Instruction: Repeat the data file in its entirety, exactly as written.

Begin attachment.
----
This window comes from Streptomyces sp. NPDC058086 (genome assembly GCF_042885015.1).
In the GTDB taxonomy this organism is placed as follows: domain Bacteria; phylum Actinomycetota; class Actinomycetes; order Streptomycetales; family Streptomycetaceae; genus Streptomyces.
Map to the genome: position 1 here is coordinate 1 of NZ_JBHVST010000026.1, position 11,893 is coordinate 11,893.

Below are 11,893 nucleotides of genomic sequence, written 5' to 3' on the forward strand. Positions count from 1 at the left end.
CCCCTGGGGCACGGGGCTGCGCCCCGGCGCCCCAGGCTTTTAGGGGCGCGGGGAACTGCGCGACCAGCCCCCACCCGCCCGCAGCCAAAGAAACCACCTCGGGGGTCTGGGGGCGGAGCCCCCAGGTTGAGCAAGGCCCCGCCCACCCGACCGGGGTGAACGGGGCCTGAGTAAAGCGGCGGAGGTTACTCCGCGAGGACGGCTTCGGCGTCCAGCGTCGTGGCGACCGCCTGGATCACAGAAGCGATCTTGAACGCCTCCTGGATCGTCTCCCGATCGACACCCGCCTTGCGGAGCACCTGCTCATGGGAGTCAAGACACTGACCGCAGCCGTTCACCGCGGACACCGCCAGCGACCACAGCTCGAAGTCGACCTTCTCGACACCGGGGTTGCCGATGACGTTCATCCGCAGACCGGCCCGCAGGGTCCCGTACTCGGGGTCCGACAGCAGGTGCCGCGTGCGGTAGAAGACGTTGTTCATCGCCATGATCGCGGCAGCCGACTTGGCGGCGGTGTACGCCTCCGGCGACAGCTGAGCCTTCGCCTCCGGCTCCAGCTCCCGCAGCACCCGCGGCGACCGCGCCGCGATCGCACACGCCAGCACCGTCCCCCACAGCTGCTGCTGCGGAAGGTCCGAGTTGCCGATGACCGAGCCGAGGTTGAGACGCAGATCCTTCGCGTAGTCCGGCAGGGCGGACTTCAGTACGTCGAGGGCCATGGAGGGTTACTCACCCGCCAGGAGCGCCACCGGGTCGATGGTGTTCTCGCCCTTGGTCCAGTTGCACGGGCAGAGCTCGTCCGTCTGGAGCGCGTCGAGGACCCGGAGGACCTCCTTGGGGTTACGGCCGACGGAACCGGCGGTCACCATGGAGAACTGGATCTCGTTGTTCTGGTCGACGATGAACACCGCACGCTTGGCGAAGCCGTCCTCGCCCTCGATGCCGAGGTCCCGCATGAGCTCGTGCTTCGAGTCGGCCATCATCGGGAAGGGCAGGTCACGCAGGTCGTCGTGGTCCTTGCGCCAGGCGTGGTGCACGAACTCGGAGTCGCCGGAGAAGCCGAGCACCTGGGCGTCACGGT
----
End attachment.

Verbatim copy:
This window comes from Streptomyces sp. NPDC058086 (genome assembly GCF_042885015.1).
In the GTDB taxonomy this organism is placed as follows: domain Bacteria; phylum Actinomycetota; class Actinomycetes; order Streptomycetales; family Streptomycetaceae; genus Streptomyces.
Map to the genome: position 1 here is coordinate 1 of NZ_JBHVST010000026.1, position 11,893 is coordinate 11,893.

Below are 11,893 nucleotides of genomic sequence, written 5' to 3' on the forward strand. Positions count from 1 at the left end.
CCCCTGGGGCACGGGGCTGCGCCCCGGCGCCCCAGGCTTTTAGGGGCGCGGGGAACTGCGCGACCAGCCCCCACCCGCCCGCAGCCAAAGAAACCACCTCGGGGGTCTGGGGGCGGAGCCCCCAGGTTGAGCAAGGCCCCGCCCACCCGACCGGGGTGAACGGGGCCTGAGTAAAGCGGCGGAGGTTACTCCGCGAGGACGGCTTCGGCGTCCAGCGTCGTGGCGACCGCCTGGATCACAGAAGCGATCTTGAACGCCTCCTGGATCGTCTCCCGATCGACACCCGCCTTGCGGAGCACCTGCTCATGGGAGTCAAGACACTGACCGCAGCCGTTCACCGCGGACACCGCCAGCGACCACAGCTCGAAGTCGACCTTCTCGACACCGGGGTTGCCGATGACGTTCATCCGCAGACCGGCCCGCAGGGTCCCGTACTCGGGGTCCGACAGCAGGTGCCGCGTGCGGTAGAAGACGTTGTTCATCGCCATGATCGCGGCAGCCGACTTGGCGGCGGTGTACGCCTCCGGCGACAGCTGAGCCTTCGCCTCCGGCTCCAGCTCCCGCAGCACCCGCGGCGACCGCGCCGCGATCGCACACGCCAGCACCGTCCCCCACAGCTGCTGCTGCGGAAGGTCCGAGTTGCCGATGACCGAGCCGAGGTTGAGACGCAGATCCTTCGCGTAGTCCGGCAGGGCGGACTTCAGTACGTCGAGGGCCATGGAGGGTTACTCACCCGCCAGGAGCGCCACCGGGTCGATGGTGTTCTCGCCCTTGGTCCAGTTGCACGGGCAGAGCTCGTCCGTCTGGAGCGCGTCGAGGACCCGGAGGACCTCCTTGGGGTTACGGCCGACGGAACCGGCGGTCACCATGGAGAACTGGATCTCGTTGTTCTGGTCGACGATGAACACCGCACGCTTGGCGAAGCCGTCCTCGCCCTCGATGCCGAGGTCCCGCATGAGCTCGTGCTTCGAGTCGGCCATCATCGGGAAGGGCAGGTCACGCAGGTCGTCGTGGTCCTTGCGCCAGGCGTGGTGCACGAACTCGGAGTCGCCGGAGAAGCCGAGCACCTGGGCGTCACGGT